ENT of Georgia South Nasal Obstruction and Septoplasty

What is a deviated septum?
The nasal septum is a thin "wall" of cartilage and bone that divides the nose into two cavities. Many people have a deviated septum. It can arise from birth or be a result of trauma or previous surgery.

Can a deviated septum affect my health?
Depending on the location and the severity of the deviation, a deviated septum can lead to nasal obstruction. Nasal obstruction causes difficulty breathing, dry mucous membranes, nose bleeding, nasal pain or headaches, sinusitis, decreased smell and taste, snoring, post nasal drip, sore throat and a variety of other problems. Oftentimes, enlarged turbinates are associated with septal deviations, and smoke, allergies or infections can make symptoms worse. Finally, septal deviations can lead to external, visible deviations of the nose. It is important to have a complete evaluation of the upper airway with symptoms of nasal obstruction.


How is a deviated septum treated?
Non-surgical treatment for a deviated septum is aimed at improving symptoms. These include avoiding allergens, antihistamines, decongestants, steroids, inhaled nasal steroids, antibiotics, and ointments and saline sprays to humidify the nose.

Surgery for a deviated septum is aimed at straightening out the bone and cartilage. If the septal deviation is causing a cosmetic deformity of the nose, it may be necessary to straighten the septum to improve the appearance of the nose.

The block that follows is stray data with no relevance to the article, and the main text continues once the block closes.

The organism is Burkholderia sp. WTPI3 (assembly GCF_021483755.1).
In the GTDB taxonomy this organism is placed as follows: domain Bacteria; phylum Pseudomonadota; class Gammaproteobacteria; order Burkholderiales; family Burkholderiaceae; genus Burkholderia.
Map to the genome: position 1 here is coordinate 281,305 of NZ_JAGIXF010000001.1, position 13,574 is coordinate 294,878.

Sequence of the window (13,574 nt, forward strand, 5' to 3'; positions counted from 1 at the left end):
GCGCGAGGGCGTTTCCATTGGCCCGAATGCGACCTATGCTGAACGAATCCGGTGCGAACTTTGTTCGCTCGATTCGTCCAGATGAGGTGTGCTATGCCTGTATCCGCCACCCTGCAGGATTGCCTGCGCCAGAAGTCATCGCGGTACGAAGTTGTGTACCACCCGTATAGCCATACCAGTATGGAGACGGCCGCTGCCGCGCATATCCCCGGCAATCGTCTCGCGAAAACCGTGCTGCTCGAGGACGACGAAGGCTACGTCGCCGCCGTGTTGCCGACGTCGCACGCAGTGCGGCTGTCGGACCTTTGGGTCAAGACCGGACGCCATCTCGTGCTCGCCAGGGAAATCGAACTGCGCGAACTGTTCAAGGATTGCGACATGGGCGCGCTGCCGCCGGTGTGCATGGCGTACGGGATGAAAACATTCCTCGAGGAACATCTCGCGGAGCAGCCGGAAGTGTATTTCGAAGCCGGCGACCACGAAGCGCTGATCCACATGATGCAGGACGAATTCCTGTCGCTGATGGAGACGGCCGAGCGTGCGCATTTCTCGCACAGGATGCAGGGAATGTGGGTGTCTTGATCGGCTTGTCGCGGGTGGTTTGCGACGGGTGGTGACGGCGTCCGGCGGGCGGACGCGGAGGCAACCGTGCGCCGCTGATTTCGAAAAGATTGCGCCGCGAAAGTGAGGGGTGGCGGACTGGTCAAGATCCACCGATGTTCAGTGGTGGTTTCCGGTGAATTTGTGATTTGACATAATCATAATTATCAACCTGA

What is septoplasty?
Septoplasty is surgery to straighten or change the shape of the nasal septum to treat symptoms and problems associated with nasal obstruction. Depending on the problem at hand, septoplasty can be performed endoscopically, with small incisions inside the nose, or as an open procedure, if needed. It can be performed under local or general anesthesia, usually on an outpatient basis.

The bone or cartilage of the septum is often repositioned or removed to allow the surgeon to open the nasal airway. Septoplasty itself does not involve sinus surgery or breaking of the nasal bones, although these procedures can also be performed at the same time, if needed. Septoplasty itself does not lead to "black eyes" and is associated with very little discomfort or pain. Unless performed as part of a rhinoplasty, septoplasty will not change the appearance of your nose.

Turbinate enlargement is commonly seen with a deviated septum. When performing a septoplasty, it is sometimes necessary to reduce the size of the turbinates. There are many ways of performing this procedure.

There may be initial swelling and nasal congestion after surgery. Occasionally, nasal packing is necessary to help the newly shaped septum heal straight or to prevent bleeding. You should avoid aspirin, nonsteroidal anti-inflammatory medicine, or other herbs and drugs which can cause excess bleeding before surgery. Risks and complications are unusual, however you should review these with your surgeon. Over the next three to six weeks after surgery, you should start to experience improved nasal airflow. Treatment of nasal obstruction will lead to a better quality of life. Please consult with your otolaryngologist to further discuss treatment of a deviated septum and nasal obstruction.

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Atlanta, GA 30327
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